There is a marked resemblance between Mary Hatwood Futrell, 43,the black Alexandria activist elected president of the National Education Association today, and 7-year-old "Deadeye Hatwood," the young girl who mastered a wicked stone-throwing defense to the taunts of her classmates.
"They used to call me 'Seemo--see mo' holes than clothes,' " she says, laughing, "and 'Boney Maroney, stick of macaroni.' I weighed less than 100 pounds until I was about 18. Kids can be cruel, you know. You have to learn to fight."
And that she did. Her election makes the outspoken Lynchburg, Va., native the highest-ranking black or woman in the U. S. labor movement. Futrell, the first in her family to attend college and an admirer of Abraham Lincoln and Martin Luther King, takes over the largest teachers' union in the country at a time when education is a leading national political issue and the NEA is becoming increasingly politicized.
"Where were you when we needed you?" Futrell rhetorically demanded of the ever-growing number of education critics, in her speech before a cheering crowd of 7,000 convention delegates. "The president of the United States shall be held accountable for his actions as fully as he holds us accountable for ours."
As NEA president, with salary of $71,263 a year, Futrell intends to do what she can to deliver the NEA bloc--1.7 million strong, as large as the Teamsters--to a candidate with national educational polices the NEA supports.
"I can't promise 100 percent of the vote," said Futrell. "And we can't buy every plank and every nail" in the candidates' education platforms. "But I am a motivator, and I believe I can galvanize the membership into involvement in not just the presidential campaign, but congressional and state . . . everything from local school board candidate on up."
That tough attitude still seems brash to some of the NEA's older members who dragged their feet through the 10-year politicizing of the union. The NEA made its first presidential endorsement in 1976, and although its 10 percent representation at the 1980 Democratic National Convention made it the most powerful interest group there, an estimated 40 percent of the NEA membership voted for Reagan.
"I am a little strong for some of them," Futrell says. "That's why I've campaigned hard, as though I were the underdog. I've talked to them about reform. I've told them we'll have to get involved. I've told them we can't run away from the merit pay/master teacher issue. I've told them we have to put forth positive ideas for reform to stave off threats of tuition tax credits.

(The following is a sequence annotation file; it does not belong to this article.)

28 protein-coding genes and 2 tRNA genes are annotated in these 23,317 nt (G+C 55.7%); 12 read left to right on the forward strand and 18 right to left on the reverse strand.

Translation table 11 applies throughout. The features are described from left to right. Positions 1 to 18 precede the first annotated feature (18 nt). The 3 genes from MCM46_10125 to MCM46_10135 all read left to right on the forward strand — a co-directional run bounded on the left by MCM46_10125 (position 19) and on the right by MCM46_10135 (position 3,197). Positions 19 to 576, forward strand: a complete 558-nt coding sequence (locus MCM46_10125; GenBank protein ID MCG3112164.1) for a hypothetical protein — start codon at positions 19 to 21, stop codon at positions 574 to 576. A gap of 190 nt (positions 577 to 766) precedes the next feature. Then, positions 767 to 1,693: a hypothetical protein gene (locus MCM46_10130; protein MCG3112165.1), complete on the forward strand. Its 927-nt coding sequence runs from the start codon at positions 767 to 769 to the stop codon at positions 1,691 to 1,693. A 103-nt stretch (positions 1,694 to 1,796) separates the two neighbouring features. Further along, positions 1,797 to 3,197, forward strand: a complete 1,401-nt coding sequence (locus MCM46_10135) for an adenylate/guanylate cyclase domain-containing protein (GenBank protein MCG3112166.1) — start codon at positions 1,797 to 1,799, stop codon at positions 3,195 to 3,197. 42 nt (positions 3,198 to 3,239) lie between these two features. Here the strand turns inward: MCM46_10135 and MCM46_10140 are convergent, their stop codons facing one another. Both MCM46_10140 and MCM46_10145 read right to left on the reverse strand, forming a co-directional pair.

"And when they stand there and say, 'I want Mary!' they'll know what I stand for."
Futrell, who attributes her unopposed election to the strength of her "network in every state," is herself testimony to the effectiveness of grassroots organizing. An Alexandria teacher who started her teaching career 20 years ago in the all-black Parker-Gray High School, Futrell took her first political step by organizing a minority caucus within the Virginia Education Association, which had merged with a smaller black Virginia teachers group.
She became president of the Education Association of Alexandria and then the Virginia Education Association before being elected as secretary-treasurer of the NEA in 1980. She is Virginia Gov. Charles Robb's appointee to the national UNESCO (United Nations Education, Science and Cultural Organization) commission, and has represented the NEA at world conventions in France and Switzerland.
She is equally well-known for her staunch civil rights and women's rights positions. For five years, she headed ERAmerica, a coalition of groups in favor of passing the Equal Rights Amendment.
Futrell says she cannot separate being black and being female. "I'm very conscious of both," she says, "but I didn't use either of them in this campaign."
Nor did she have to struggle past them. The NEA is deeply committed to minority representation throughout the organization: four of nine executive committee members and more than half the directors are women or minorities. The NEA is one of the largest organizations that refuse to meet in states that have not ratified the ERA.
In fact, had a black president not emerged by 1985, an NEA resolution would have mandated the election of one. "If anything, we err on the side of fairness," says an NEA staffer.
Futrell is an attractive woman with a direct gaze and fast, emphatic speech. She is an intent listener, an effective debater and given to telling sudden, disarming stories about herself.
She is unusually forthright for a politician. "And I do think of myself as a political person," she says. "I just think people ought to be honest. I never play poker--I have no poker face."
There are people who say she uses that bluntness as a weapon. One NEA employe who habitually ignored Futrell made the mistake of coming to mend fences a few weeks ago when Futrell's election seemed assured. He was gushing on about how close their friendship and working relationship had always been, when Futrell fixed him with an unwavering eye: "I never thought we were close at all," she told him.
"I'm offended by people who shake your hand without grasping it, who talk past you, not at you," Futrell says. Adds a staffer, "And she never forgets."